Conclusions

We have presented a method to model protein interactions on 3D complexes. The method can successfully model one known protein complex on another, and predicts correct interactions within several systems. Given a known 3D complex structure and homologous sequences for each interacting protein, the method can rank all of the possible interactions between homologues of the same species. For studies of protein families that are known to show different interaction specificities, such a ranking can be used to prioritize experiments, and save laboratory time and costs. This ranking could also help to interpret results from gene-fusion studies (4, 5), where multiple homologues in one organism relative to another can create ambiguities. More generally, we have shown how 3D structures can be used to interrogate whole interaction networks to validate and infer molecular details for interactions proposed by other approaches.

There remain several questions regarding protein–protein interactions. Whereas we can predict whether proteins homologous to a complex are likely to interact in the same way, we still do not generally know how protein-interacting partners change during evolution. Some systems appear to change gradually, or via genetic events such as alternative splicing, to optimize pairings. Ultimately, these changes may lead to differences in the relative orientations of the interacting molecules, or to homologous proteins interacting with entirely different molecules. However, it is also becoming clear that nature makes use of strategies other than alteration of surfaces to ensure that the correct interactions occur in the cell, foremost among these being regulation of gene expression (e.g., ref. 36). Optimal interactions may be obtained simply by the presence or absence of proteins. Each pair of interacting protein families will need to be considered in context in order for strategies like that described here to be most useful.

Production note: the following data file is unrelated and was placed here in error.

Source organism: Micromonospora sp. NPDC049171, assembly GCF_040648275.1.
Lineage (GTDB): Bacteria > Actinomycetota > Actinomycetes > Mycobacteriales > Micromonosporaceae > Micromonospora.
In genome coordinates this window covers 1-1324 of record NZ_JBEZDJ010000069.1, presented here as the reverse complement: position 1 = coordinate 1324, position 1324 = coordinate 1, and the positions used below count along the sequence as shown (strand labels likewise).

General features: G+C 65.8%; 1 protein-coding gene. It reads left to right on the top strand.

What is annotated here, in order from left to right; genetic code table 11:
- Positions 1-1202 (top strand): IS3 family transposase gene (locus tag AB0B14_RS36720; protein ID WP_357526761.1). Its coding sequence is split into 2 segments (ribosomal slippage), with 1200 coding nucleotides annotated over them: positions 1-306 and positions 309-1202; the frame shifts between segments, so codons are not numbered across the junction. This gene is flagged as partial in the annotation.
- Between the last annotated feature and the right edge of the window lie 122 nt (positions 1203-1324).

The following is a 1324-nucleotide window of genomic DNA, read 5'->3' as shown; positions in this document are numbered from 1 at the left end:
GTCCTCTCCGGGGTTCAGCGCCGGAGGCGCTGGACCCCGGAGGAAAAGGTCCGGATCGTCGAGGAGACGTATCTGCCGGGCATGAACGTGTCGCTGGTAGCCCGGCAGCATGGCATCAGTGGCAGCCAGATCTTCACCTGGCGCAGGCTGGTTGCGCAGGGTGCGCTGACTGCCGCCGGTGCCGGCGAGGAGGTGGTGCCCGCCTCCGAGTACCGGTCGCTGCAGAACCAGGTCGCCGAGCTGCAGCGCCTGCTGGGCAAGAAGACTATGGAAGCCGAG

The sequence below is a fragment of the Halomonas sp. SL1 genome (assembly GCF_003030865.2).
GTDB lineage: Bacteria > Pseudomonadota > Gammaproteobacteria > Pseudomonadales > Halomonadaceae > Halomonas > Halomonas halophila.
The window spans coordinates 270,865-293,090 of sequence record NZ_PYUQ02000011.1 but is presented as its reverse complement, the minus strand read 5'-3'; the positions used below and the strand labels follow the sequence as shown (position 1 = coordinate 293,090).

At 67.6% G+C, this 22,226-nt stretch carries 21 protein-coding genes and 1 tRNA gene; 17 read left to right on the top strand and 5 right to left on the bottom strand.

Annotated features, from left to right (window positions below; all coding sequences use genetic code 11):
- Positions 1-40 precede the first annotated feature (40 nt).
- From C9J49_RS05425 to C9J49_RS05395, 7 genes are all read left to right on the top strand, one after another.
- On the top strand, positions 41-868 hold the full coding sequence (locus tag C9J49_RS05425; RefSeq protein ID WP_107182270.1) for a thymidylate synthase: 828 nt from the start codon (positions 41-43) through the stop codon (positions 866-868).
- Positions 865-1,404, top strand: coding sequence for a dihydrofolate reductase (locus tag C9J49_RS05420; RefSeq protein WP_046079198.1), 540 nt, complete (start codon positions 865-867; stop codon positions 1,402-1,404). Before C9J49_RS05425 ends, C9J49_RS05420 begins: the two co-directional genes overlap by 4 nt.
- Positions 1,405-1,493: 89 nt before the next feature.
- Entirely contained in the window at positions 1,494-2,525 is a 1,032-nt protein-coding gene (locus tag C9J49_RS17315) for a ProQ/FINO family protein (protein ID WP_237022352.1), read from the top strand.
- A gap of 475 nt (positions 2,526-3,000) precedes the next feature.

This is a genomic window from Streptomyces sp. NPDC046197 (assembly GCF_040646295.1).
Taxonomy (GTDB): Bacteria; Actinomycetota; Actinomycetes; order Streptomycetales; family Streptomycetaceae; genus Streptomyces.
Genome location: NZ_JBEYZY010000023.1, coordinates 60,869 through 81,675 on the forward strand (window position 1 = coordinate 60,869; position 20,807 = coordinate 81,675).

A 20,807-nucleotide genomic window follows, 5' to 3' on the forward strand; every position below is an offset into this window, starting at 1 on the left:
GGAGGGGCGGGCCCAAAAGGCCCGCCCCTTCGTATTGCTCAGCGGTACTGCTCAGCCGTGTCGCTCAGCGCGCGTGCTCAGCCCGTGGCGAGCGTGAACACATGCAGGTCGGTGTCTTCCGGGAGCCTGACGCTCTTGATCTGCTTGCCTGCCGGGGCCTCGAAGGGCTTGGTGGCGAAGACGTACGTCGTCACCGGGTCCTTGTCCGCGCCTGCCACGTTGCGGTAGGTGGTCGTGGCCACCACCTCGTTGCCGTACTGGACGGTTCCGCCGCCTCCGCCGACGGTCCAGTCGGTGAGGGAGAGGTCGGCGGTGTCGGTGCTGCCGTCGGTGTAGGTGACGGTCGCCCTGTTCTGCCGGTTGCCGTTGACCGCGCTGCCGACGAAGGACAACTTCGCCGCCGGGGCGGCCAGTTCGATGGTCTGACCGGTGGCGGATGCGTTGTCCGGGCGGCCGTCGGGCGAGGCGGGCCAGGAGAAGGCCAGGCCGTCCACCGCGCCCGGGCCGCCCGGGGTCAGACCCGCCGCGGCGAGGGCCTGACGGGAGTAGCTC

Structural genomics efforts and the increasing pace of structure determination will provide knowledge of many more complexes in the future. With these data, our method will permit critical interrogation of interactions predicted by other areas of functional genomics, and provide molecular details for proposed protein interaction networks in advance of experimental structural biology.

Acknowledgments

We are grateful to I. Gelfand and A. Kister (Rutgers) for numerous helpful comments. We thank P. Bork, T. Gibson, R. Copley, E. Conti, C. Perez-Iratxeta, M. Andrade, D. Torrents & T. Sardon (EMBL) for critical reading of the manuscript.

Abbreviations

3D
three-dimensional
FGF
fibroblast growth factor
FGFR
FGF receptor
CKS
cyclin-dependent kinase regulatory subunit